Oceana Maund is a non-binary trans activist and campaigner and currently trans blogger in residence with the National Theatre of Scotland. Here are their reflections on the production of Eve.
When the lights went down and the applause stopped, I turned to my friend and, when I could speak (which took a few moments), I managed to blurt out something along the lines of “how on earth am I going to write about this?”
Co-written and performed by Jo Clifford, and based on her own experiences, Eve is a thoughtful and thought-provoking monologue that describes in sometimes shockingly intimate detail the twists and turns of her life to date.
Parts of this story could come from just about every trans person I have ever known or read about, including myself. Childhood memories of being different somehow and not being able to confide in anyone followed by years of isolation and introspection spent trying to understand or come to terms with yourself. The icing on the cake is of course when you finally do, and have come to a decision about what to do with this knowledge; those responsible for helping you seem to employ draconian gatekeeping strategies before any help is offered.
But these are not the things that have been keeping me awake at night.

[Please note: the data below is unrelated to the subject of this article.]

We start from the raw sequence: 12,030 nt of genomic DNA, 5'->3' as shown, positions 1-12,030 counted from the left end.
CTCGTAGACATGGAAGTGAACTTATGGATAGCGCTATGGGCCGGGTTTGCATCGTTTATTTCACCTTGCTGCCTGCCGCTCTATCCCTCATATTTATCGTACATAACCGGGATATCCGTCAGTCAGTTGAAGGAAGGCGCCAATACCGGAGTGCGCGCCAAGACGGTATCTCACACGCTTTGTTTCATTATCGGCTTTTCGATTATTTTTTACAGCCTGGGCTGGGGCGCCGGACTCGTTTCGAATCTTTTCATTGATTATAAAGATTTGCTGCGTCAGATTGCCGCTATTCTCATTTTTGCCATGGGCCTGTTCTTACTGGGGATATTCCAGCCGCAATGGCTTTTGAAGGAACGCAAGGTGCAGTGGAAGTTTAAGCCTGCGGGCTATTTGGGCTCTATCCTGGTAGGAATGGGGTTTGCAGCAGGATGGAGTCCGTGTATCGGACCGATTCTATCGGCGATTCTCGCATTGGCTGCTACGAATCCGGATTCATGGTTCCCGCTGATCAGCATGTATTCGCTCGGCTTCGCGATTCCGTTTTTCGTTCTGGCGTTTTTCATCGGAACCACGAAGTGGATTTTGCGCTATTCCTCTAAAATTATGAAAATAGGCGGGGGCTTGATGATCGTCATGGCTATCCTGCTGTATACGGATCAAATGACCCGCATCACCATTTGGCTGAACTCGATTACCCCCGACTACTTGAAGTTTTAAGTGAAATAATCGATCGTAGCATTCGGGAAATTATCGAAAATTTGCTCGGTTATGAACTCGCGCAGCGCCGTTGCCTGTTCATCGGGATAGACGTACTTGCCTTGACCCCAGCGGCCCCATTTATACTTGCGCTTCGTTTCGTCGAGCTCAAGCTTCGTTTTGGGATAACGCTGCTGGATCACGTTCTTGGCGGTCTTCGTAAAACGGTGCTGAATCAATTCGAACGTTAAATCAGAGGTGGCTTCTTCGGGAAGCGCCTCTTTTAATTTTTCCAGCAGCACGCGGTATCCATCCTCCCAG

I, like many other trans people, find the mere possibility that someone would use my old name very unsettling. It is a tactic that has often been used in populist media to somehow demean or diminish trans identity and for me it is an absolute no go. Transition is not a line in the sand and it’s certainly not as simple as before and after, it’s a series of small steps building towards a coherent whole. I am the same person I have always been but it is true that there was a point in my life when I began to publicly express myself differently and changed my name. I am often asked what my “real name” is and go to great lengths to explain why it is both irrelevant and upsetting for me to do so. That name was never me; it refers to a time and a place that I struggled to escape and represents a connection to a life that to all intents and purposes I have consigned to history. Reflecting on Eve has made me challenge myself on this and I am gradually coming to the conclusion that I may have thrown the baby out with the bathwater.
With Eve, Jo does something I have until now been too afraid, or perhaps more accurately, unwilling to do. It explores in depth what went before. Using a series of old photographs as a backdrop, we are introduced to John, who of course is and always has been Jo. What follows is an intimate and revealing interaction, at times a message of reassurance sent across the decades to a frightened child and at others almost like a love letter or a lament to a beloved and sadly departed wife. Jo celebrates being John, there is no trace of shame or remorse in the telling of his story as this is her story too. Eve powerfully demonstrates the symbiosis of Jo and John, it shows us that these are not different people with different lives, merely parts of a whole, and most importantly it celebrates the fact that one does not have to detract from the other.
About the author
Oceana Maund is a non-binary trans activist and campaigner. Co-convenor of TransPrideScotland and a sessional worker for the Scottish Transgender Alliance, Oceana was resident trans blogger for the National Theatre of Scotland, in support of our productions of Adam and Eve.